At the core of Sick City is a crime novel: an unlikely pair of protagonists trying to sell off a classical MacGuffin — in this case, a late-’60s sex tape featuring multiple icons of the silver screen. But O’Neill’s also discovered that the basic genre structure allows him plenty of space to discuss his own preferred topics. Here, those include the horror of reality television, the flaws of the recovery movement, and the general excellence of Dexy’s Midnight Runners — tangents and subplots that add up to something more resonant than expected. And given that each of his protagonists is struggling with a copious drug addiction, the plotting of this novel is similarly impossible to pin down.
Matt Bell, How They Were Found
Matt Bell’s debut collection of short fiction covers abundant ground, from the fairy-tale deconstruction of “Wolf Parts” to the imploded tale of crime and punishment contained in “Dredge.” Bell’s fiction is taut and surreal, and the best stories in this collection — such as “Hold On To Your Vacuum,” with its structure somewhere between dream and video game — seem both classical in their approach and utterly modern in their sensibility.
Michal Ajvaz, The Other City
Michal Ajvaz’s novel of a man’s journeys into a surreal mirror of Prague plays out like an eccentric cousin of China Mieville’s (also excellent) The City & The City. At times, the adventures of Ajvaz’s protagonist have a self-consciously postmodern feel to them — a touch that, in other hands, might feel clunky. Thankfully, these pulp-laced trips into unmapped territory are chronicled by an author with a healthy sense of humor and a fine capacity for mirth.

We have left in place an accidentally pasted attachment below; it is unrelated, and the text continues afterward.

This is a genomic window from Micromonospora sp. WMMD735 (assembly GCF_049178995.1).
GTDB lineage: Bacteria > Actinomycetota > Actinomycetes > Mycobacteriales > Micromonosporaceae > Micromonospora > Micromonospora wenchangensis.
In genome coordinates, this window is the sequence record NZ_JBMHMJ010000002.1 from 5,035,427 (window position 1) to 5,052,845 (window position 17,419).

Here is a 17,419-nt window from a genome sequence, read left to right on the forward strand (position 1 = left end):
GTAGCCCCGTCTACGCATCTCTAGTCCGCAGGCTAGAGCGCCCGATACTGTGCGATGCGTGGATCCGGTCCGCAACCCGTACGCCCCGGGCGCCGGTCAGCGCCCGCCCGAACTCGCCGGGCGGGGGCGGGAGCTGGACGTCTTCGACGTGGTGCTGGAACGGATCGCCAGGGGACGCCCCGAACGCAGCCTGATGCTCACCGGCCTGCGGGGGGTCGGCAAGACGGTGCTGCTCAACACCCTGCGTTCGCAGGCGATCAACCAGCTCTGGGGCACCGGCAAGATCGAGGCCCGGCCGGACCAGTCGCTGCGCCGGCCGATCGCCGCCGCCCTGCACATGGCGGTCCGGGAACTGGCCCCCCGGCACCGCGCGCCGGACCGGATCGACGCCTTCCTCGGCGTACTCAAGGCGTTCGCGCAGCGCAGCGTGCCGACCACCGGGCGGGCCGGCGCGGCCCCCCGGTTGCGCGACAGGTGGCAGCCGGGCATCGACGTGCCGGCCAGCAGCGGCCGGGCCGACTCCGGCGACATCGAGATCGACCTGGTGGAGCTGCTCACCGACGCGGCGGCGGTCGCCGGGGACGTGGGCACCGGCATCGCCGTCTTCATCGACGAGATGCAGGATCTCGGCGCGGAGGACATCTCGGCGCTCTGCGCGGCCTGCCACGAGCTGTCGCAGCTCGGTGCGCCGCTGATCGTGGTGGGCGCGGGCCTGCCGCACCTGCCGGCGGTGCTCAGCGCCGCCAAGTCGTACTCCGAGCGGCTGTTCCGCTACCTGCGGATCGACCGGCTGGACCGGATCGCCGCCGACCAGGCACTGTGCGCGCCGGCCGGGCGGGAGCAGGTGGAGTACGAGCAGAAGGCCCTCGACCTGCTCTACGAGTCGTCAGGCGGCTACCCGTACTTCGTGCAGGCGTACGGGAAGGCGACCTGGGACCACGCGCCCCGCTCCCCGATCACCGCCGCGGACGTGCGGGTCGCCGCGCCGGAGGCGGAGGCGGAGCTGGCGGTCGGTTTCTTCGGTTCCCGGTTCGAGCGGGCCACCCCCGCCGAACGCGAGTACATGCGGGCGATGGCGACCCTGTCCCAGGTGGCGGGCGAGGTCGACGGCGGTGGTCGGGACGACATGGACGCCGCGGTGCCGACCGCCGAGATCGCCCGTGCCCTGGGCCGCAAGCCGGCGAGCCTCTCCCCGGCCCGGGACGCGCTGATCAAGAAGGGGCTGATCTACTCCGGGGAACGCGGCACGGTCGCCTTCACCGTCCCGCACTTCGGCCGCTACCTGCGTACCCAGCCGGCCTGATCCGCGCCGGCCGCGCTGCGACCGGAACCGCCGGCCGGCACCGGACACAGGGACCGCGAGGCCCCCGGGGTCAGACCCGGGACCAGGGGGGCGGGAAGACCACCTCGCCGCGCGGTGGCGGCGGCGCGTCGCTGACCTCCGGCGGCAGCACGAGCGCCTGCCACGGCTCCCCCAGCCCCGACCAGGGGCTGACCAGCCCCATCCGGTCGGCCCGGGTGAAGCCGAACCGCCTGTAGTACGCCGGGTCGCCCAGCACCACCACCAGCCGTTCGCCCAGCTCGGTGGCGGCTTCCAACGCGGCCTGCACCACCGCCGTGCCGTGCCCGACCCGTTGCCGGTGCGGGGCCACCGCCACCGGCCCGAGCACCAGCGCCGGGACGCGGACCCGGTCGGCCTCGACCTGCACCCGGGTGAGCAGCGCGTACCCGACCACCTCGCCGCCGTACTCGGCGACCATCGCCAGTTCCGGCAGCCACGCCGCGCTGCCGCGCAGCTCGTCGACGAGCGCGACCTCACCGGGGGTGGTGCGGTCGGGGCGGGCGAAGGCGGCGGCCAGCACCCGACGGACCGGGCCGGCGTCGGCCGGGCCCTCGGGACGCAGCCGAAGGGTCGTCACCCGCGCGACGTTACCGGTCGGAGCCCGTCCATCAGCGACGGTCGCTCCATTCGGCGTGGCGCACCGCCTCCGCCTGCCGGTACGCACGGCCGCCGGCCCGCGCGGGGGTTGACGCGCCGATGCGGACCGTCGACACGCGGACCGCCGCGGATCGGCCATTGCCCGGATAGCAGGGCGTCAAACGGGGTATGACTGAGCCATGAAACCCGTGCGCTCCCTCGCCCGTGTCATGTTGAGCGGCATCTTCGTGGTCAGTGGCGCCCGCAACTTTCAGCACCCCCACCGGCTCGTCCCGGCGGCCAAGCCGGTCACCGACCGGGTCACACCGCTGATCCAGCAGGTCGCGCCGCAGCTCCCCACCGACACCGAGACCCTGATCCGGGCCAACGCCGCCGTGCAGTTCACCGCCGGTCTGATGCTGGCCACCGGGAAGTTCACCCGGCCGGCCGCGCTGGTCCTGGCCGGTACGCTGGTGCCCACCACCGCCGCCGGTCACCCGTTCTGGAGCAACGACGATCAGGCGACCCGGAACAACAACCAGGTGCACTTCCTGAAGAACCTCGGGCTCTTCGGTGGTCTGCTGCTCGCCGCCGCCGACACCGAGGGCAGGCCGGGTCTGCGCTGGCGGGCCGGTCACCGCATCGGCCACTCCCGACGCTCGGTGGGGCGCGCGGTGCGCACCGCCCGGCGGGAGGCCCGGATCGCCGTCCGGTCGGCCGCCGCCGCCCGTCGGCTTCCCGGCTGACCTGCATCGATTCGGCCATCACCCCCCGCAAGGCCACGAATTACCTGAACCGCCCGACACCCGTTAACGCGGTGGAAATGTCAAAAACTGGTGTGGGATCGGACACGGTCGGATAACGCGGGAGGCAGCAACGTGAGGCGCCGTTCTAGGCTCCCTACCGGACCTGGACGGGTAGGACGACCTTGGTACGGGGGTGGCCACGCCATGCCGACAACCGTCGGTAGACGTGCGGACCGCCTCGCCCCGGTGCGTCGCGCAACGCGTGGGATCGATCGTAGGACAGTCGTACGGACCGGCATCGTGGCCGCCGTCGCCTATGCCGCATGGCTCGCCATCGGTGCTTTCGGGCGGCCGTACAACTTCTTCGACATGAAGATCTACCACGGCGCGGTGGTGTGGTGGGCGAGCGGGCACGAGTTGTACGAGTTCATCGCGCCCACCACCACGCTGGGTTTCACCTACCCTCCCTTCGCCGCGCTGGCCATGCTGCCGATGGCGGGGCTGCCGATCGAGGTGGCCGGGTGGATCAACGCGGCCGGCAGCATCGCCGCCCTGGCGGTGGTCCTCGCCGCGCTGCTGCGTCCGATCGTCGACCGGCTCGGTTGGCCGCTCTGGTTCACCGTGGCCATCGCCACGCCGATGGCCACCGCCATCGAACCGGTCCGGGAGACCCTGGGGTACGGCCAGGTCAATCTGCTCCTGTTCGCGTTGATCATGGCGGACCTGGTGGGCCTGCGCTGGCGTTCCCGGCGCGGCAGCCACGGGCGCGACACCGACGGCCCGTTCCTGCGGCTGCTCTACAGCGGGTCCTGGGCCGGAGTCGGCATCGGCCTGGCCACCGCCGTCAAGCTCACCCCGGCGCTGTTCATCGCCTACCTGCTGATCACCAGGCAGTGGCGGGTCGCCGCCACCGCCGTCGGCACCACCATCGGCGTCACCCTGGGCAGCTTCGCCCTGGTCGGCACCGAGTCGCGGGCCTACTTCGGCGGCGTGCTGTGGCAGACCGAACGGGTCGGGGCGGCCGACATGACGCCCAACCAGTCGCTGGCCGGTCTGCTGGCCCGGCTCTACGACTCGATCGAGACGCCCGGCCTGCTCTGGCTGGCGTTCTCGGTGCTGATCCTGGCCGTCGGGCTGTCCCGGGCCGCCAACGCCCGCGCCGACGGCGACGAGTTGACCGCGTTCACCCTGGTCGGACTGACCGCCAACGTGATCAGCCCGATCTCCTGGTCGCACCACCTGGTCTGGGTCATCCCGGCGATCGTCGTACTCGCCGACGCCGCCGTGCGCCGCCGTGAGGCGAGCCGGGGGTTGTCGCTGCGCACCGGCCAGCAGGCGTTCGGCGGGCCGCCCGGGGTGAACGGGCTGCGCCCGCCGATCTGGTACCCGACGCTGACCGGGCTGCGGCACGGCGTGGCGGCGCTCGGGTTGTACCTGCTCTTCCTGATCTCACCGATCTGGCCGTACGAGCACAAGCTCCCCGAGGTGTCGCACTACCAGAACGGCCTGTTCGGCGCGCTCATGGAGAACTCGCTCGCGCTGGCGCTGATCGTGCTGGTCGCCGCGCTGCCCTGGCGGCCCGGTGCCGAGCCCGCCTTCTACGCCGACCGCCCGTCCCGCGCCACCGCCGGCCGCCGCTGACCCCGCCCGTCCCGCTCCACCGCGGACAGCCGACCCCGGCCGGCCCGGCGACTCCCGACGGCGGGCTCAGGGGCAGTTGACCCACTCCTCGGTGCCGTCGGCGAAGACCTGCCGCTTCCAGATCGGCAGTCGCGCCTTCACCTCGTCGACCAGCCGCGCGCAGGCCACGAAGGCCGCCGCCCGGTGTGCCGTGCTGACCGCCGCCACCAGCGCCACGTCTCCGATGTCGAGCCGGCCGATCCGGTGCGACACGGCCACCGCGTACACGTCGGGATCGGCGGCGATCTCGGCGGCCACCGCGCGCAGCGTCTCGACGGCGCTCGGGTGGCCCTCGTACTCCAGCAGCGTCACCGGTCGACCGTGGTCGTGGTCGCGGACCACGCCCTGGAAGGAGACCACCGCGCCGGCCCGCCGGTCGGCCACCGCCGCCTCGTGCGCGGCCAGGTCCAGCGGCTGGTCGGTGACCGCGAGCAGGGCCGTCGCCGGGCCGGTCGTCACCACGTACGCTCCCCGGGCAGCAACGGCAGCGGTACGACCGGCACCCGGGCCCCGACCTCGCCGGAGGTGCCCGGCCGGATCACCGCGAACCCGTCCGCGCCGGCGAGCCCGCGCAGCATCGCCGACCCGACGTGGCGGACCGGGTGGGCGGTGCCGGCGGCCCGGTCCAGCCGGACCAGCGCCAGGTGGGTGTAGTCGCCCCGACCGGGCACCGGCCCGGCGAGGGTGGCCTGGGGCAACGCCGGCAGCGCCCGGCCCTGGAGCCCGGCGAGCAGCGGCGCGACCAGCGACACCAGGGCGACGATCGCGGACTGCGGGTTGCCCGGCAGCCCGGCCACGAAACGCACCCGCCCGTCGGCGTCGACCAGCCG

Val McDermid, A Place of Execution
For the first two-thirds of Val McDermid’s A Place of Execution, the reader could be forgiven for thinking that it feels a bit familiar. Period setting, an awful crime, a dedicated investigator on the case: these are all standard elements of the police procedural. And then McDermid pulls off one of the most impressive structural shifts ever — something that’s less a twist than a complete revision of all that’s come before.
Robert Bingham, Lightning on the Sun
The events of Lightning on the Sun cross continents, exploring the fallout of a drug shipment sent from Cambodia to late-’90s New York City. (Brooklyn aficionados may appreciate a brief glimpse of a pre-gentrification Williamsburg.) Bingham’s novel bristles with morally taut moments, of empathic characters making the wrong decision in situations where the stakes are progressively higher and higher. As it moves towards a haunting final image, the novel rarely leaves Graham Greene territory — a space in which moral questions and life-threatening situations sit side by side.
Muriel Spark, Memento Mori
This unclassifiable novel finds a group of elderly acquaintances haunted by a voice repeatedly calling them on the telephone. “Remember you must die,” they’re told — to a wide range of reactions, from shock to a scientific sense of detachment. The unseen caller — spectral or physical — both sits at the center of this novel and at its periphery; arguably, the caller might well be the periphery of these characters’ lives. And while there’s something of the ghost story to be found in Memento Mori, the final work is something altogether stranger, a sometimes comic, sometimes moving novel that defies easy categorization.